For the past six years, I’ve been obsessed with the biology of thinking and emotion. This obsession grew out of the realization that chronic anxiety drove me toward a life of chronic heroin addiction. In October 2013, I was first introduced to a solution to my suffering. Since then, I’ve become an author, a PhD student, and a lecturer at the top two universities in Ireland, all in the area of the neuroscience.
In applying neuroscience to my own history with chronic anxiety, I’ve studied the science of mindfulness extensively. Understanding the physiological processes related to anxiety—and to mindfulness practices—points to specific ways of handling not only chronic anxiety, but long-term situational anxiety as well. (For a primer on this, see my article, The Biology of Mindfulness and Mindlessness — A Neuroscientist’s Perspective.)
During the current pandemic, anxiety arises from seemingly every direction.
Consider this potential COVID-19 related example: Your parents are in isolation, so you phone your mother to see how they’re are getting on. “Your father has developed a fever,” she tells you.
Stored memories in your hippocampus remind you that your dad is 71 years old, overweight, and suffers from diabetes. He is high-risk. This lights up your amygdala — the fear centre of your brain — which activates your hypothalamus. The hypothalamus then sends a signal to your pituitary glands, which in turn, send a message to your adrenal glands, releasing cortisol throughout your bloodstream.
Cortisol is the primary stress hormone, which prepares your body for fight or flight. But you can’t run away from or fight your mind. So what do you do?
You start panicking.
The reptilian brain activates a fear response in your limbic system, releasing cortisol throughout your body. This speedy bodily reaction is what gets you out of immediate or potential danger. Unfortunately, the danger is in your head—you can neither fight nor run.
At the same time, however, the rational part of the brain — the cortex — appraises the situation. This is a slower process, and you begin to realize that it’s not all doom and gloom. Maybe he has a cold. Maybe he’s not as high-risk as you think. When this happens, the cortex deactivates the amygdala. This, in turn, inhibits the secretion of cortisol via the hypothalamus, thus bringing you back into homeostasis and reducing the anxiety in your body.
When I think of all the ways this is affecting people right now, I get a headache.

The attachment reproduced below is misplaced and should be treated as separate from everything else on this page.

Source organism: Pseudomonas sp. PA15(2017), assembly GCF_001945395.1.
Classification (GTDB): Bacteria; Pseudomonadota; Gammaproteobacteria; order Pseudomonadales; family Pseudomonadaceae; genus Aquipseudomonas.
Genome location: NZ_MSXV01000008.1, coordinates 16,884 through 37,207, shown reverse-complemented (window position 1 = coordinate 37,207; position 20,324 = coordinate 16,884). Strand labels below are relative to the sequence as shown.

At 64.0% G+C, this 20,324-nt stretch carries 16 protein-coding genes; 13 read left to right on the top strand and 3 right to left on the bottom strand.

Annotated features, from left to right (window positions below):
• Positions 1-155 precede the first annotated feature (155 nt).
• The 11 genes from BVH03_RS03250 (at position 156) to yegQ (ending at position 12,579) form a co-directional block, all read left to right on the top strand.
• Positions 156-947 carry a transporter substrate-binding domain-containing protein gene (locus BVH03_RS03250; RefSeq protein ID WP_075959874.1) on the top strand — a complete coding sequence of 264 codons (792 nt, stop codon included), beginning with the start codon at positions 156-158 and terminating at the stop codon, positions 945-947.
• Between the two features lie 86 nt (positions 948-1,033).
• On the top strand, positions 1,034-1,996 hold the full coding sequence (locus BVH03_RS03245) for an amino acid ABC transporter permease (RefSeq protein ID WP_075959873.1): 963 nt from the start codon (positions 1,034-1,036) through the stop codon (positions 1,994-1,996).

My own anxiety, which resulted from childhood trauma, centred on bodily sensations. Ever since I can remember, I was terrified of my heartbeat, breath, and pulse. If someone asked me to feel my own heartbeat, or if I even talked about it, my amygdala lit up like a Christmas tree.
The coronavirus is hitting hard right now, and amygdalae are lighting up all over the world. As a result, cortisol is collectively coursing through our bodies. This kind of physical stress can translate in many ways. Overthinking. Agitation. Feelings of despair and hopelessness. And, of course, anxiety, which for me, manifests as a pressure in my chest.
These feelings are uncomfortable for anybody. But for the reptilian brain, it only means one thing — impending doom. It perceives these feelings as a threat to its survival, even if there is no immediate danger.
To escape this perceived threat, the reptilian brain pushes you towards various behaviours — the form of which will depend on existing habits. Some people will drink or use drugs. Others will distract themselves in a more positive manner, such as cleaning, exercise, and work. Many people, I imagine, use social media and TV as a distraction, which will only intensify your anxiety if you focus on negative feeds.
In the current climate, positive distractions are not the enemy — they might even keep you sane. Negative distractions are what you need to avoid. From a biological perspective, they will creep up on you. It’s like forgetting to tighten the cortisol tap when you leave the bathroom…drip, drip, drip.
Overcoming Emotional Hijackings
Have you ever felt completely shaken and overcome by fear? I have. I was easily overwhelmed before and during my addiction — it was my default. Daniel Goleman calls this an emotional hijacking, where your amygdala screams like a siren.
In today’s coronavirus world, more often than not, the stress response is not activated by the external environment — it is activated by our own minds.
This comes in two flavours: ruminating about a past you cannot change, and worrying about an imaginary future. These internal stressors are the worst kind of triggers. External stressors come and go, but fighting with your own mind is constant.